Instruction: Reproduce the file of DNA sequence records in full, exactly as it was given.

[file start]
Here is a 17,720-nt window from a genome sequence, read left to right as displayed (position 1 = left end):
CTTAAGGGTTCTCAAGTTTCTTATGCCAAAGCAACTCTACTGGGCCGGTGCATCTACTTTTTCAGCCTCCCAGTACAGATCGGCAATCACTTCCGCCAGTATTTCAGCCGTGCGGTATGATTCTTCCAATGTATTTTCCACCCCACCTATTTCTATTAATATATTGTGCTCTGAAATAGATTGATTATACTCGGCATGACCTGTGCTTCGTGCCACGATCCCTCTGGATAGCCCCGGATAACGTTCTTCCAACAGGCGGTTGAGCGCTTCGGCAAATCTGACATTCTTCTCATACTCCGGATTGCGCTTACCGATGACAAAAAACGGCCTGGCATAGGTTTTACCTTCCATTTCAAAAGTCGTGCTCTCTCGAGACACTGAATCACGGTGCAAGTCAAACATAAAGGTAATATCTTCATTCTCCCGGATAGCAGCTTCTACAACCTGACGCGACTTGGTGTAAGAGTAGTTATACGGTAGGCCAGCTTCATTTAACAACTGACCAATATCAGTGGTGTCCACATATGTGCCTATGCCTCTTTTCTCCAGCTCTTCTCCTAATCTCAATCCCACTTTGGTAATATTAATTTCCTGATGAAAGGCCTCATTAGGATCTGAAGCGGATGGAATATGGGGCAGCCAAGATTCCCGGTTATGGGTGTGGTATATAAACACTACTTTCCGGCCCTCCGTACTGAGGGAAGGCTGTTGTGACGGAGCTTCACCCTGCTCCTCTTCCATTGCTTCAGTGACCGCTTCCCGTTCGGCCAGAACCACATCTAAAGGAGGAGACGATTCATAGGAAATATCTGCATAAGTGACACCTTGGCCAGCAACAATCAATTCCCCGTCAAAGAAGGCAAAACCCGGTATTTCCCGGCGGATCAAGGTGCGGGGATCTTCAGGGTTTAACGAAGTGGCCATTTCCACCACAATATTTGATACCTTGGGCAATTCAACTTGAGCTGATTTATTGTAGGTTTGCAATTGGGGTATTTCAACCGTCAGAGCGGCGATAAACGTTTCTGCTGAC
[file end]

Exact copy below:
Here is a 17,720-nt window from a genome sequence, read left to right as displayed (position 1 = left end):
CTTAAGGGTTCTCAAGTTTCTTATGCCAAAGCAACTCTACTGGGCCGGTGCATCTACTTTTTCAGCCTCCCAGTACAGATCGGCAATCACTTCCGCCAGTATTTCAGCCGTGCGGTATGATTCTTCCAATGTATTTTCCACCCCACCTATTTCTATTAATATATTGTGCTCTGAAATAGATTGATTATACTCGGCATGACCTGTGCTTCGTGCCACGATCCCTCTGGATAGCCCCGGATAACGTTCTTCCAACAGGCGGTTGAGCGCTTCGGCAAATCTGACATTCTTCTCATACTCCGGATTGCGCTTACCGATGACAAAAAACGGCCTGGCATAGGTTTTACCTTCCATTTCAAAAGTCGTGCTCTCTCGAGACACTGAATCACGGTGCAAGTCAAACATAAAGGTAATATCTTCATTCTCCCGGATAGCAGCTTCTACAACCTGACGCGACTTGGTGTAAGAGTAGTTATACGGTAGGCCAGCTTCATTTAACAACTGACCAATATCAGTGGTGTCCACATATGTGCCTATGCCTCTTTTCTCCAGCTCTTCTCCTAATCTCAATCCCACTTTGGTAATATTAATTTCCTGATGAAAGGCCTCATTAGGATCTGAAGCGGATGGAATATGGGGCAGCCAAGATTCCCGGTTATGGGTGTGGTATATAAACACTACTTTCCGGCCCTCCGTACTGAGGGAAGGCTGTTGTGACGGAGCTTCACCCTGCTCCTCTTCCATTGCTTCAGTGACCGCTTCCCGTTCGGCCAGAACCACATCTAAAGGAGGAGACGATTCATAGGAAATATCTGCATAAGTGACACCTTGGCCAGCAACAATCAATTCCCCGTCAAAGAAGGCAAAACCCGGTATTTCCCGGCGGATCAAGGTGCGGGGATCTTCAGGGTTTAACGAAGTGGCCATTTCCACCACAATATTTGATACCTTGGGCAATTCAACTTGAGCTGATTTATTGTAGGTTTGCAATTGGGGTATTTCAACCGTCAGAGCGGCGATAAACGTTTCTGCTGAC